In the U.S., the U.S. Department of Agriculture has not established organic standards for farmed fish, though discussions have been ongoing for years. The U.S. Food & Drug Administration does publish a list of Approved Aquaculture Drugs. It’s a doozy—and again, raises the question: Can fish consuming these drug cocktails really be “all natural?”
Ducktrap River of Maine—sourced from Chile?
Ducktrap offers a variety of wild and farmed smoked salmon products. Popular smoked Atlantic brands include Ducktrap Kendall Brook and Ducktrap Spruce Point, both of which are made with farmed fish—and both of which make the “All Natural” claim on the packaging.
Ducktrap brands also include “All Natural” “Made in USA” smoked Atlantic salmon, and Ducktrap Organic Smoked Atlantic salmon (certified to EU organic standards). Both brands, sold at Walmart, are sourced from industrial farms—that are not in the “USA.”
Unlike Blue Hill Bay, Ducktrap River of Maine does at least have operations in Maine, but those operations are limited exclusively to smoking. The Atlantic salmon Ducktrap imports for its smoking operations is sourced, as stated on the company’s website, from “our own farms in Scotland, Norway, Iceland and Chile.”
What Ducktrap River of Maine doesn’t publicize on its packaging and website is that the brand is owned by Norway-based Mowi, the world’s largest producer of Atlantic salmon products, including smoked Atlantic salmon products.
It’s perhaps not surprising that Ducktrap doesn’t brag about its connection to Mowi, a company that’s had its fair share of bad press. In February, according to this report in Salmon Business, 1.5 million juvenile salmon died in Mowi’s brand new hatchery in Northern Norway, most likely from acute sulfur poisoning.
The sulfur poisoning news came just a month after Mowi had revealed that in late 2019, more than 74,000 salmon escaped from one of its industrial farms in Scotland, posing a threat to the area’s wild fish stocks. It was the third major escape in a year’s time.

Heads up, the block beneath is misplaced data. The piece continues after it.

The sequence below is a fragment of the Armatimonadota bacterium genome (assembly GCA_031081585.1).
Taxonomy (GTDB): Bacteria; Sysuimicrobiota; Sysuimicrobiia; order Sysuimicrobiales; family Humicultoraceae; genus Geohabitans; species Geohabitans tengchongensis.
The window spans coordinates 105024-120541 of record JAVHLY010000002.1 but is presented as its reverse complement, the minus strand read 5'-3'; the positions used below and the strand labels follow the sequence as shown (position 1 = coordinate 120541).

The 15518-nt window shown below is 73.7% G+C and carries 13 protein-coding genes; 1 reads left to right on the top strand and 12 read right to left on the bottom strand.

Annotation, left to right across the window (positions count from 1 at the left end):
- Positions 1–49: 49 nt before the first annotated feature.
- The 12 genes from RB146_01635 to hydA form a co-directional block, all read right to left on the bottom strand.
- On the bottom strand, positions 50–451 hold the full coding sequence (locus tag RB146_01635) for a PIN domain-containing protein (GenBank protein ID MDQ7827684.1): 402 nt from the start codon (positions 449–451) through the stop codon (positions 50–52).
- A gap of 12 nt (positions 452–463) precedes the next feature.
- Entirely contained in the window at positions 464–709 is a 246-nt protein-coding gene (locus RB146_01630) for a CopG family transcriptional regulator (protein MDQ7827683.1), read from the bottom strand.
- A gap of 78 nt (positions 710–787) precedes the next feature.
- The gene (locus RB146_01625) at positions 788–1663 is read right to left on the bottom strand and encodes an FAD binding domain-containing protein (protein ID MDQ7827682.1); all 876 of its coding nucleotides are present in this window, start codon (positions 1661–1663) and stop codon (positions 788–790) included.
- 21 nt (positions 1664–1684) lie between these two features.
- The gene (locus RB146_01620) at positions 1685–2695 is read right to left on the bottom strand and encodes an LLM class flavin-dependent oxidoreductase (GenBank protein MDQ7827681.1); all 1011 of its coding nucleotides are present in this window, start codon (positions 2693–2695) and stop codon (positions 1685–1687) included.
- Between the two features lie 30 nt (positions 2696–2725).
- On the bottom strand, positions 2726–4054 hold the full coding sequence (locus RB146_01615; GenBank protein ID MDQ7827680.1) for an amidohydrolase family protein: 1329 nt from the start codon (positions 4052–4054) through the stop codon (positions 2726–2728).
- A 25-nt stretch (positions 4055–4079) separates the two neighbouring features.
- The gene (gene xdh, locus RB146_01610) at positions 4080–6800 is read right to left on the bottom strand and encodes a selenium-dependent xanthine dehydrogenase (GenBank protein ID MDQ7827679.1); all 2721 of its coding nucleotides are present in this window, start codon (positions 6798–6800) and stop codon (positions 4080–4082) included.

Still, Mowi hasn’t been able to totally protect its Ducktrap brand. The brand is named in a class action lawsuit filed against Mowi and other Norwegian industrial fish farms for conspiring “to drive up the prices of farm-raised Atlantic salmon in an ‘unprecedented and unjustified’ scheme that resulted in record profits.”
That hardly sounds like a quaint little company doing business in Maine.
Mowi’s website is loaded with claims about how the salmon used in its products, including Ducktrap River of Maine, are “all natural,” “100% natural” or produced “all naturally with no artificial ingredients or preservatives.” Those claims are at odds with what most consumers would expect from a product produced with pesticides, antibiotics and other drugs.
Mowi also claims to be “leading the blue revolution,” and says it’s “very proud of producing food that is healthy for people and good for local communities and the planet.”
But that characterization is at odds with scientists who describe the crowded fish farming methods used by companies like Mowi as “stressful high-density conditions” that far exceed what salmon would experience in the wild.